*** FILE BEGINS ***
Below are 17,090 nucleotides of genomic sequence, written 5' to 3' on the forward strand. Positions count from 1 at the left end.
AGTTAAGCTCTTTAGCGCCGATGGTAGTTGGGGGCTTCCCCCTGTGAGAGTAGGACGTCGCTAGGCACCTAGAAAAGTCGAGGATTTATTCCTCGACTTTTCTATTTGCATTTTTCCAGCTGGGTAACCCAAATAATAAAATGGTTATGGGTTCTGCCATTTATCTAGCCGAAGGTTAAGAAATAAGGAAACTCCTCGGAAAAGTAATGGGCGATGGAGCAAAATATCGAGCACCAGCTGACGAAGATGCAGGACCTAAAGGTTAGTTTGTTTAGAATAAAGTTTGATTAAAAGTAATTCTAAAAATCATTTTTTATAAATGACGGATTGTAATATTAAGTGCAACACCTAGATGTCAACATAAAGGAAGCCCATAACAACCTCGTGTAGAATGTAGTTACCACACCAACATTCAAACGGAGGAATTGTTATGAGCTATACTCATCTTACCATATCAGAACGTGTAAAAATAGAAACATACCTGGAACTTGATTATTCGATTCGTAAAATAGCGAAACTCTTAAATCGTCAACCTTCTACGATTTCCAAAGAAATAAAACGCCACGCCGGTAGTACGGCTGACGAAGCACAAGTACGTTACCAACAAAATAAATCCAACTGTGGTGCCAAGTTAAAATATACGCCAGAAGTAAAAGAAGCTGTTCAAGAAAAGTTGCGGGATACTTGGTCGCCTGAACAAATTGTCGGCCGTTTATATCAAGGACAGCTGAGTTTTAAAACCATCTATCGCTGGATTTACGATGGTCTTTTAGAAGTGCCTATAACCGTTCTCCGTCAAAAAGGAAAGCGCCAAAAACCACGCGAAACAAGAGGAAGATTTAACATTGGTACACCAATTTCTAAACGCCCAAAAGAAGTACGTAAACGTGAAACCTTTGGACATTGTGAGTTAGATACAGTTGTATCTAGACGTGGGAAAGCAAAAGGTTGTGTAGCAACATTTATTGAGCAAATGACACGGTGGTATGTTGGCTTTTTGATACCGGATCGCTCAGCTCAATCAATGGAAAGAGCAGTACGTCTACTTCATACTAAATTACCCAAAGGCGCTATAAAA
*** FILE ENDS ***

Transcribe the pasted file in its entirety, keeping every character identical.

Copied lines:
Below are 17,090 nucleotides of genomic sequence, written 5' to 3' on the forward strand. Positions count from 1 at the left end.
AGTTAAGCTCTTTAGCGCCGATGGTAGTTGGGGGCTTCCCCCTGTGAGAGTAGGACGTCGCTAGGCACCTAGAAAAGTCGAGGATTTATTCCTCGACTTTTCTATTTGCATTTTTCCAGCTGGGTAACCCAAATAATAAAATGGTTATGGGTTCTGCCATTTATCTAGCCGAAGGTTAAGAAATAAGGAAACTCCTCGGAAAAGTAATGGGCGATGGAGCAAAATATCGAGCACCAGCTGACGAAGATGCAGGACCTAAAGGTTAGTTTGTTTAGAATAAAGTTTGATTAAAAGTAATTCTAAAAATCATTTTTTATAAATGACGGATTGTAATATTAAGTGCAACACCTAGATGTCAACATAAAGGAAGCCCATAACAACCTCGTGTAGAATGTAGTTACCACACCAACATTCAAACGGAGGAATTGTTATGAGCTATACTCATCTTACCATATCAGAACGTGTAAAAATAGAAACATACCTGGAACTTGATTATTCGATTCGTAAAATAGCGAAACTCTTAAATCGTCAACCTTCTACGATTTCCAAAGAAATAAAACGCCACGCCGGTAGTACGGCTGACGAAGCACAAGTACGTTACCAACAAAATAAATCCAACTGTGGTGCCAAGTTAAAATATACGCCAGAAGTAAAAGAAGCTGTTCAAGAAAAGTTGCGGGATACTTGGTCGCCTGAACAAATTGTCGGCCGTTTATATCAAGGACAGCTGAGTTTTAAAACCATCTATCGCTGGATTTACGATGGTCTTTTAGAAGTGCCTATAACCGTTCTCCGTCAAAAAGGAAAGCGCCAAAAACCACGCGAAACAAGAGGAAGATTTAACATTGGTACACCAATTTCTAAACGCCCAAAAGAAGTACGTAAACGTGAAACCTTTGGACATTGTGAGTTAGATACAGTTGTATCTAGACGTGGGAAAGCAAAAGGTTGTGTAGCAACATTTATTGAGCAAATGACACGGTGGTATGTTGGCTTTTTGATACCGGATCGCTCAGCTCAATCAATGGAAAGAGCAGTACGTCTACTTCATACTAAATTACCCAAAGGCGCTATAAAA